DPI Printing Logo for Van?
Michael Angelo Go last edited by
Hello! I just commissioned to draw a logo 16" x 20" to be plastered on someone's van for their tiling business.
I know the minimum DPI is 300, but should it go higher if it's meant to be printed on a larger surface like a vehicle?
jimsz last edited by
find out how it is being printed as that will decide the resolution. ask the client to obtain a spec sheet from the printer and they will give you you exact settings.
Vehicle wraps usually use 100-150 dpi at same size.
lizardillo last edited by lizardillo
I’ve worked at printers and design agencies for the past 20 years creating all sorts of exhibition, billboard, signage and believe me, getting the specs first is my best advice, it can save a fair amount of hassle. Sometimes they want 300, sometimes more, sometimes less depending on how they are creating it.
Have you started the logo design yet? I have always designed and created logo artwork in Adobe Illustrator as vector files can be scaled to any size. Also the printer may want a vector file if it being cut out of vinyl for a van.
You are correct in thinking 300dpi is the absolute minimum to create the artwork. Sometimes digital large-scale graphics are printed at 150dpi but you would not create your artwork at 150dpi. The printers will sort that out depending on what process and type of printer they are using to print. It's always better to scale down than up.
They may request the artwork at 50% scale at a higher dpi, this is because if you tried to create a very large file at full size at a high resolution you would explode your computer and you will sit watching the blue progress bar move slowly across your screen every time you tried to do something (believe me, I've been there! ) therefore they may ask for it at 50% or even 25% if it's real big one and they will let you know what the dpi should be when scaled to 100%. This is normally for big big things though - like huge banners.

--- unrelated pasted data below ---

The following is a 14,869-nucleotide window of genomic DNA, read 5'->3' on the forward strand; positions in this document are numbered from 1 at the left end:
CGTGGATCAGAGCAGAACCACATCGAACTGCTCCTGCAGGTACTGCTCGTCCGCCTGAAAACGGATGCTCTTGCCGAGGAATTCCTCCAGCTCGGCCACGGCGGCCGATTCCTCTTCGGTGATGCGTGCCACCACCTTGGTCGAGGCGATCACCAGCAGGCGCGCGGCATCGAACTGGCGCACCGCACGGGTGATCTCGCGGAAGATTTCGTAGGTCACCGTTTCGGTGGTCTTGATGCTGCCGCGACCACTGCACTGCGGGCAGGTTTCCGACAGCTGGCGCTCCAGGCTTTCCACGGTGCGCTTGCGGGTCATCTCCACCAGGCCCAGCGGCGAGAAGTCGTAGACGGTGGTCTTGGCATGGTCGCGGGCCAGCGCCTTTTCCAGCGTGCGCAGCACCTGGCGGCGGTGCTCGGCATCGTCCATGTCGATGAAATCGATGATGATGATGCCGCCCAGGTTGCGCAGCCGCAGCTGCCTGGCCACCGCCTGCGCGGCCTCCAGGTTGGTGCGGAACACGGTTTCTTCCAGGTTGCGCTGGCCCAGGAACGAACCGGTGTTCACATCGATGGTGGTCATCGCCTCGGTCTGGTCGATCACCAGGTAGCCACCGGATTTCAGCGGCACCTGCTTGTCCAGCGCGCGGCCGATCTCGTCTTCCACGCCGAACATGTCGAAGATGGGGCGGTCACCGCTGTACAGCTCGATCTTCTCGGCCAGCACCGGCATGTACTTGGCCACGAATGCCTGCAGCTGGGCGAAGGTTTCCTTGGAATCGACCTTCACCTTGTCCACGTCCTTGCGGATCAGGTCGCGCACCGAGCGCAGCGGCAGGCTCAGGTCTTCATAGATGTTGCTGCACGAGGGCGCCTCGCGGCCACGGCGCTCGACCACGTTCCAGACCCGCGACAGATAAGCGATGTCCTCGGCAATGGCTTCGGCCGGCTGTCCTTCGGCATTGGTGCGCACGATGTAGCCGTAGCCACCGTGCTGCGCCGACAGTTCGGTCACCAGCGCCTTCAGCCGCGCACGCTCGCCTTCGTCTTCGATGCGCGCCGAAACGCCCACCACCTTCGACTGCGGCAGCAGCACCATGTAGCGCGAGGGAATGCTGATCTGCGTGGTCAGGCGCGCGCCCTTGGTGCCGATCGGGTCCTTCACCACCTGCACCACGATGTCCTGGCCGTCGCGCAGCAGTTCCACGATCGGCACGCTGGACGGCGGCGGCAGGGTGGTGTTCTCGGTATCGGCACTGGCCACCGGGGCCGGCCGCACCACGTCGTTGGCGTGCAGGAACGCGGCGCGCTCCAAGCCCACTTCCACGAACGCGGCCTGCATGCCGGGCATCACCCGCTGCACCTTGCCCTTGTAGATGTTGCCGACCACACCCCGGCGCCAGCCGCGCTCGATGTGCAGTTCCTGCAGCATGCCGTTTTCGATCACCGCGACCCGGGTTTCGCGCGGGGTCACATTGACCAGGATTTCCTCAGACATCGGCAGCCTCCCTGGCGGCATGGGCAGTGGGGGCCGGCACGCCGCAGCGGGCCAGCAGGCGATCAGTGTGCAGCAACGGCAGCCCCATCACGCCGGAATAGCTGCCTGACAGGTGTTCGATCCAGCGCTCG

If you are working at a high dpi and they ask for a PDF make sure you have your output set to ‘do not downsample’ when saving a PDF so it doesn’t automatically reduce it back down to 300.
Hope this is of help.
The TLDR version of this is:
- Final specs supplied before the job is started is always best
- Creating in vector is the better option for van graphics if you are unsure. There are no dpi issues
jimsz last edited by jimsz
@Amber-Penney said in DPI Printing Logo for Van?:
@Michael-Angelo-Go please ignore @jimsz. DPI for car decals in my experience have been usually 720 at the minimum for quality printing. You're printing a much larger image, while 300 DPI might be standard for children's books, posters, etc, you would be basically printing signage that would be much higher in order to have better quality for printing.
Amber, why so rude? how much printing experience do you posses? With 40+ years experience is printing, graphics, design and illustration I have a solid base to suggest what I did and in the event his project is unique you will notice I also suggested he ask for a SPEC SHEET which is good practice when dealing with a new project/publisher/printer due to the varied requirements of printers and media. The specs I supplied are from 2 wrap companies that I do business with regularly and not something pulled put of thin air.
Are you aware billboards are quite large and often use resolutions that are only 50-100 dpi? Size of the image is not the only factor for image resolution.
If a member posts something incorrect, everyone is desiring to learn and willing to be educated but being rude is a poor introduction to oneself.
Braden Hallett last edited by
I assumed they meant 72 DPI since 720 DPI is a strange number.
Either way Jimsz I think you're right. In my experience the bigger you go (and the further you'll be viewing the design) the lower you need the DPI
But yeah. Talk to the client to find out who's printing it. Get specs from the printer. The printer will have specs. The printer will thank you for asking for specs. Seriously. Ask the printer for specs. The printer knows.